Studies continue to put a harsh light on proton pump inhibitors (PPIs), which are medications used...READ MORE
Are the Benefits of Low T Drugs Worth the Risks?
Marketers have routinely touted Low T drugs as a fountain of youth for men. However, the risks associated with these medications far outweighed any benefits for many users. The pharmaceutical attorneys with Baron & Budd are available to help you determine your legal options if you have suffered harm after using a Low T medication. Get started online or call 866-520-2755 to learn more.
Facts Don’t Lie
For years, researchers have closely examined whether the effectiveness of Low T drugs make them worth the potential health risks they present. In many cases, the answer is a resounding “no.” One 2010 study, for example, looked at whether older men could benefit from testosterone gel. While the men showed increased strength, they also had five times the amount of cardiovascular complications. Citing safety concerns, monitors were forced to end the trial earlier than planned.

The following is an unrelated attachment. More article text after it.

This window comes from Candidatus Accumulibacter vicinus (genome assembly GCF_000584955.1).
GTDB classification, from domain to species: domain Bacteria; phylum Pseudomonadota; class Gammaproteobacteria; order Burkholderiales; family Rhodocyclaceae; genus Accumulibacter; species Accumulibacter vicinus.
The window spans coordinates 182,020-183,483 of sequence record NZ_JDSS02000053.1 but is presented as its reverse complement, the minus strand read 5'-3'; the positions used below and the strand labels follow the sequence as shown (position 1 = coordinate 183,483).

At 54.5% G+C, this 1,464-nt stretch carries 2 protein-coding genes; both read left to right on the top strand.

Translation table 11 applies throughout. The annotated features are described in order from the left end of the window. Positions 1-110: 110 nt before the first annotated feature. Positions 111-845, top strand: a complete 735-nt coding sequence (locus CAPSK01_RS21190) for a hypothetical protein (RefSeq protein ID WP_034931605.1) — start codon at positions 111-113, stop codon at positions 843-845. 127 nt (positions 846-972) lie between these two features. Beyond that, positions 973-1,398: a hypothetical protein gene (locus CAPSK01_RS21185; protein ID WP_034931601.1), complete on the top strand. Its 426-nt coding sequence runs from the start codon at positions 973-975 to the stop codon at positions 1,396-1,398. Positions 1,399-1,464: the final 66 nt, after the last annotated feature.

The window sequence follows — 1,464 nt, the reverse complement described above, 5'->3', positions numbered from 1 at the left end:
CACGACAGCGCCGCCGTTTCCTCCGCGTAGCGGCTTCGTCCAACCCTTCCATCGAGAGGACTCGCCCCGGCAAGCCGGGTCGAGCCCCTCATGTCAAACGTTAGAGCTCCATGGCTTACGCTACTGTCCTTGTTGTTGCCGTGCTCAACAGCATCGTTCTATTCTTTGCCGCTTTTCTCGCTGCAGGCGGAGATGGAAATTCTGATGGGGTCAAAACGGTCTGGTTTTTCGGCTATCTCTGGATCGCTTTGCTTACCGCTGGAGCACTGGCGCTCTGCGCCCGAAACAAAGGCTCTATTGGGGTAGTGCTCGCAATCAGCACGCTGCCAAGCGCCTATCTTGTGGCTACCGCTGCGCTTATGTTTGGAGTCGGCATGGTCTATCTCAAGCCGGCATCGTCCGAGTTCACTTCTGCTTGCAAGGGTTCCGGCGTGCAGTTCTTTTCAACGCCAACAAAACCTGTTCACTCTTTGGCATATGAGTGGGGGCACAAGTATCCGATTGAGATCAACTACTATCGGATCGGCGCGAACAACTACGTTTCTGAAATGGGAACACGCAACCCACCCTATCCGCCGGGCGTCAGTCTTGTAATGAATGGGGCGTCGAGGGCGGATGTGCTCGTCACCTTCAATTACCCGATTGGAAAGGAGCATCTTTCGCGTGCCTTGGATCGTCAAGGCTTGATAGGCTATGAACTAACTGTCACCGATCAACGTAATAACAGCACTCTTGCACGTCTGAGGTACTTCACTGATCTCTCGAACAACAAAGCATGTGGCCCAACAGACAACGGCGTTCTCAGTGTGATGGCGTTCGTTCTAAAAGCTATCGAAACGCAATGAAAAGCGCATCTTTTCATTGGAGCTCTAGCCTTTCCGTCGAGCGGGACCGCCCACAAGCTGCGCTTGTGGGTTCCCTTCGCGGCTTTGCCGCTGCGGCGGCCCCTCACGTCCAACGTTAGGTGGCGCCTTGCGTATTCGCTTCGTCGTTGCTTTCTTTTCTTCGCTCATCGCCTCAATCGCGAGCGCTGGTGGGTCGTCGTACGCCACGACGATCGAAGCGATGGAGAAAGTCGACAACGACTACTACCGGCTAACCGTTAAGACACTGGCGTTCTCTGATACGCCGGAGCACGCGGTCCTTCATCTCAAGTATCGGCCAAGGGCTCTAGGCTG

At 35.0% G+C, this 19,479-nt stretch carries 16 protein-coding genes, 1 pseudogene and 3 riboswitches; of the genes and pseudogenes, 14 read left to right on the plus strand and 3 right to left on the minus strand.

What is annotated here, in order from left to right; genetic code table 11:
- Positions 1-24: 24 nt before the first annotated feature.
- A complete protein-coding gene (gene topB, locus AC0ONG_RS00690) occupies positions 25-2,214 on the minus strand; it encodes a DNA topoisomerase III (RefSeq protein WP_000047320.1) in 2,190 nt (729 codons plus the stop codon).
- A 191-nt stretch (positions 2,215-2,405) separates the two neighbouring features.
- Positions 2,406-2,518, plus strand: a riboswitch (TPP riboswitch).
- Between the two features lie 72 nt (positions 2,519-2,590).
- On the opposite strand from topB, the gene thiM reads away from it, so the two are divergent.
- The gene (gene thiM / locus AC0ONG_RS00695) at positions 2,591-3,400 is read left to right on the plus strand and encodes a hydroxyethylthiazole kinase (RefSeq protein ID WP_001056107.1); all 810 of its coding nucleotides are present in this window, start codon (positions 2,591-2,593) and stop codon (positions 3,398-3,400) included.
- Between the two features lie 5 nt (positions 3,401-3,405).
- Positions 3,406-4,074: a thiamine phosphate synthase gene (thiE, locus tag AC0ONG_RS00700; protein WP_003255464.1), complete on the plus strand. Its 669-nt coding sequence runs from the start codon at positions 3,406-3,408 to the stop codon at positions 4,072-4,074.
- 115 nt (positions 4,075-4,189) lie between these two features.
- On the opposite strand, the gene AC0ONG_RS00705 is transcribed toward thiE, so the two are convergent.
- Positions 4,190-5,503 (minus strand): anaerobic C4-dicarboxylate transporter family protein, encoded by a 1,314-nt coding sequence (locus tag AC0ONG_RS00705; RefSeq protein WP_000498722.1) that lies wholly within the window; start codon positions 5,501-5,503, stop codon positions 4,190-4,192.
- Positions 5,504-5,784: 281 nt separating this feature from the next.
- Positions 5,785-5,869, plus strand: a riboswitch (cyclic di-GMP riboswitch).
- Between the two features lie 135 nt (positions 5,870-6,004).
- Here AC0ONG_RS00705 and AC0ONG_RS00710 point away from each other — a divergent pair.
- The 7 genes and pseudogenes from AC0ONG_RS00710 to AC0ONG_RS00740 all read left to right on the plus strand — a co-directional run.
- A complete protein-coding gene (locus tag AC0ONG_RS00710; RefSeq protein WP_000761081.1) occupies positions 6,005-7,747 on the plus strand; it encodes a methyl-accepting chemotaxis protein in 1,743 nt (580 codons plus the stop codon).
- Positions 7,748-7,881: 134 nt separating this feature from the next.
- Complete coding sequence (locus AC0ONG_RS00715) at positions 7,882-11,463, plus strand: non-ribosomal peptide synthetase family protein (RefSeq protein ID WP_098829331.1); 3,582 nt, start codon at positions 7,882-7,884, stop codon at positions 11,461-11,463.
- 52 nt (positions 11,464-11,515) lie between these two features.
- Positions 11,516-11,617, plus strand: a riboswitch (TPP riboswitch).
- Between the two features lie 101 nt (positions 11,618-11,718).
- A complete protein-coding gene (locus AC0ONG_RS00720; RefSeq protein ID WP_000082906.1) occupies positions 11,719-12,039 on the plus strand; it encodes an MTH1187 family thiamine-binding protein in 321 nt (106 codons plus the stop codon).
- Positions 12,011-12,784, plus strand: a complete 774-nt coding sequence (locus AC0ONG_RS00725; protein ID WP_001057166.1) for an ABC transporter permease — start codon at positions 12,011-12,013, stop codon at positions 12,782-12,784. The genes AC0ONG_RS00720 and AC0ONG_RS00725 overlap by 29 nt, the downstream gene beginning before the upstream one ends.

The New York Times reported last year that testosterone medication use had quadrupled in men 40 and older between 2001 and 2011. In addition, approximately 1 in 25 men in their 60s were taking Low T drugs by the end of that same time period. A doctor was quoted in the story as saying Low T medications are comparable to “snake oil.”
Low T drugs are being intensely scrutinized to determine whether or not their risks are worth it for many men. The National Institutes of Health is still in the process of conducting a massive trial to see if older men who take Low T drugs experience improved cognitive, sexual and physical function. The trial began in 2011.
Look Before You Leap
A lot of men believe they are getting some sort of rejuvenating elixir when taking Low T drugs, when the reality is they could experience many of the same benefits by merely exercising more and eating a healthier diet. Tragically, far too many of these men are suffering devastating health effects as a result, including strokes and heart attacks.